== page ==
Any major revelations?  Mary Lozier was a new name to me, but her eight contributions here - a varied selection of unaccompanied songs and ballads - are highly impressive, in a quiet and unspectacular way.  Her straightforward delivery, with scarcely a hint of mannerism, conveys both tune and words very effectively, and most of her versions are full and satisfying.  The cover of the second booklet has a charming colour photograph of Mary with her husband John (who plays some mean harmonica on a couple of tracks of his own).  I also thoroughly enjoyed the four unaccompanied duets by Nova Baker and Elsie Vanover, two-part harmonies in voices with a most pleasing Virginia edge. 

But once again, singling out particular contributors seems almost invidious in such a consistently excellent collection.  Stretching back almost a century, this region (mostly Kentucky and West Virginia), has produced some of the very richest resources of traditional music and song on record of anywhere in the English-speaking world, and these releases represent a prodigious and immensely valuable contribution to that continuing legacy.  There's 131 tracks in these four discs, and an individual analysis of each of them would not only be impractical, but unnecessary, not least as Mark Wilson's very substantial (and as already observed, highly rewarding, in more ways than one) notes can be read in full elsewhere on this site.  He has arranged the tracks in broad, though scarcely strict, themes across the discs - volume one is a mixture of lighter-hearted material and love songs; volume two is more serious stuff, ballads and other story songs; volume three has spiritual songs, in a broad sense, from familiar oldtime hymns like Farther Along to more unusual inspirational items like Robinson Crusoe; volume four covers historical and topical songs, plus songs influenced by African American traditions.  Each disc, especially the last, is complemented by a good selection of instrumental tunes.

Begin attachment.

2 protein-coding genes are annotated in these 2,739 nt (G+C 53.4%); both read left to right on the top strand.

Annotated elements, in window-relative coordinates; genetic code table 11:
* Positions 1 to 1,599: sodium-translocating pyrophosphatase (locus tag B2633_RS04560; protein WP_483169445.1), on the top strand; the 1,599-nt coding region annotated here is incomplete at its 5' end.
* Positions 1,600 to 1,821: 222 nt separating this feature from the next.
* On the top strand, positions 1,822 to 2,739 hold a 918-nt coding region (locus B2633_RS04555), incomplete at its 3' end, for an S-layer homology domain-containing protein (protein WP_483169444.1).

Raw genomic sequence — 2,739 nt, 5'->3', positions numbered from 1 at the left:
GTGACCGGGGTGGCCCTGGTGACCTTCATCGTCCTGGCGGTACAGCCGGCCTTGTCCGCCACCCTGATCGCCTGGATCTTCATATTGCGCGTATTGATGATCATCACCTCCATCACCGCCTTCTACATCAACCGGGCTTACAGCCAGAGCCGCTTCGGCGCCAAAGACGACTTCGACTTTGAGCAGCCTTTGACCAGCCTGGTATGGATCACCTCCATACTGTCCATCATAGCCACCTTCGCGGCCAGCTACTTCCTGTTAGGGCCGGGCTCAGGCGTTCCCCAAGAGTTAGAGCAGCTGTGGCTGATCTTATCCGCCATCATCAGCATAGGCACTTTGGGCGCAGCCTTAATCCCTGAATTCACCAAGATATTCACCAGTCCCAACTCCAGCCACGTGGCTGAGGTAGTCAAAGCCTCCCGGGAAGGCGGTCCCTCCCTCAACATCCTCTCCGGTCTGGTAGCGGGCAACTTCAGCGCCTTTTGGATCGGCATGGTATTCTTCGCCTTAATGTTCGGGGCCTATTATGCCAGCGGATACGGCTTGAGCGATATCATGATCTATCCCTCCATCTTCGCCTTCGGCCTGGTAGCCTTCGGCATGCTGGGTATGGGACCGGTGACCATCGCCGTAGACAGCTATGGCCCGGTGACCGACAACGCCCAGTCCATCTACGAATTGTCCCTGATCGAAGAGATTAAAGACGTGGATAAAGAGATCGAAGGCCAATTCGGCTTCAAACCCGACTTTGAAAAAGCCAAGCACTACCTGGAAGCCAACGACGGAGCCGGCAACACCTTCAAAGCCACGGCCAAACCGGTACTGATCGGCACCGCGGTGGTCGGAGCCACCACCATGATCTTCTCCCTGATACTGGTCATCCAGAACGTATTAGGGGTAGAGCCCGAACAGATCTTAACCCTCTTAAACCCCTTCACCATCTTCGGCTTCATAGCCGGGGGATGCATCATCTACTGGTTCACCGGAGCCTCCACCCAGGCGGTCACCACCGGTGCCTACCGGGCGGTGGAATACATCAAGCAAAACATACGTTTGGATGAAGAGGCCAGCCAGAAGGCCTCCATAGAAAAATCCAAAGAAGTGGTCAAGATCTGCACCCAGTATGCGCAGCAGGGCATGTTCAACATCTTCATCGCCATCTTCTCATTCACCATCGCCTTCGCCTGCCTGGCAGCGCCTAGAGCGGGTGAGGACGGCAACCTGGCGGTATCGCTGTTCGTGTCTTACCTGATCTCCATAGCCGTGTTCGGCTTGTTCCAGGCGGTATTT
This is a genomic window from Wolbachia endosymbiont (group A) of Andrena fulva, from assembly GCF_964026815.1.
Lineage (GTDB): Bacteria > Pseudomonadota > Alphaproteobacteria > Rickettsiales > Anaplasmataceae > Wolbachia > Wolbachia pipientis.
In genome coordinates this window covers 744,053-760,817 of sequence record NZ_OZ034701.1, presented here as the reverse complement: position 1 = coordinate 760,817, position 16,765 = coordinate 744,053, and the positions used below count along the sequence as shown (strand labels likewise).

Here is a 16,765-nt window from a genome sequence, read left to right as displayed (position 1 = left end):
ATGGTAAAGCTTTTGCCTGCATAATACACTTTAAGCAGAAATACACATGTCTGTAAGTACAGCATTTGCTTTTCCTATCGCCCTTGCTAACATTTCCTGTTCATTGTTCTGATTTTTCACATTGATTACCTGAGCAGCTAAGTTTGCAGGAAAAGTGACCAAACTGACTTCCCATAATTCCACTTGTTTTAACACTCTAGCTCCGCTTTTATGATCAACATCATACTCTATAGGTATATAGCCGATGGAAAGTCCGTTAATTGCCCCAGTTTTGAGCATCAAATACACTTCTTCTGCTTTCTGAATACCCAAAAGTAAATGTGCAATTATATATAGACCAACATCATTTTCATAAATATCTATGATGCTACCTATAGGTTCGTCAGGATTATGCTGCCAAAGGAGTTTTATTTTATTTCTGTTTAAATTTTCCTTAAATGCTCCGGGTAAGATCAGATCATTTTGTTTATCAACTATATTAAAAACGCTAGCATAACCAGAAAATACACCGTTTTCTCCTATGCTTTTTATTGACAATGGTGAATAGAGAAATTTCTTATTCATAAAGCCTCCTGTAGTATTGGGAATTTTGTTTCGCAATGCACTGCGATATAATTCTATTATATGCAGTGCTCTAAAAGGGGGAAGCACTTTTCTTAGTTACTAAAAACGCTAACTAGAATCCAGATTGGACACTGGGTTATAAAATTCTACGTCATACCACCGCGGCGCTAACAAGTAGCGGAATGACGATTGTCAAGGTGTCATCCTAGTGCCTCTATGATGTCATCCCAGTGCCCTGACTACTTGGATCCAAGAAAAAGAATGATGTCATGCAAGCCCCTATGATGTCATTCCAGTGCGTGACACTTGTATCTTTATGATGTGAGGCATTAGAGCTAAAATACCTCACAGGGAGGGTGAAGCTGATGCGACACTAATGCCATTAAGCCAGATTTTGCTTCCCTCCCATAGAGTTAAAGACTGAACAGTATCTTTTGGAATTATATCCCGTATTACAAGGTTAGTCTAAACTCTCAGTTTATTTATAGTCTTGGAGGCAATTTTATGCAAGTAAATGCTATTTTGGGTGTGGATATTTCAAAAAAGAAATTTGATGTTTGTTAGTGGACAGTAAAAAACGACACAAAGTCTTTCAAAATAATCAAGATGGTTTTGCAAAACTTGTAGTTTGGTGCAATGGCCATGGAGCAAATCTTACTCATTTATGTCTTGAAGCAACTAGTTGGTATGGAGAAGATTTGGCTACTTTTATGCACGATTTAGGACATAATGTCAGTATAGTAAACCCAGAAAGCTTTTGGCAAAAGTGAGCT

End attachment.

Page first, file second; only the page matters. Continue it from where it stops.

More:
Inevitably, there are things here that I shall come back to more often than others, but there's not a single track that I'm not pleased to have heard, and many that I expect to treasure for a long time to come.  Some reach away back into very old traditional ways, while others are more contemporary in execution.  A few are arranged in a way that I would describe as rather folk-clubbish, and enhanced with a bit of extra help from contemporary recording technology4. I'm referring to those by Annadeene Fraley, to whom Mark Wilson has dedicated this release, and whose photograph, alongside her husband J P, is the one I described at the start of this review. In some respects, these tracks are out of character within the context of the others on these discs, although I understand why they are included, and feel without reservation that they belong here, not least as I enjoyed listening to them.4, while others are unmistakeably field recordings of varying sound quality (though mostly very good and clear), and while I noticed barking dogs, chiming clocks, playing children and overhead aircraft, none of it had the slightest negative impact on my appreciation of the singer or the song.5. On the contrary, I've always taken some small pleasure in this kind of thing, provided it's unobtrusive, and a propos of previous comments, it can offer a further reflection of the real and human context of the singers' lives.5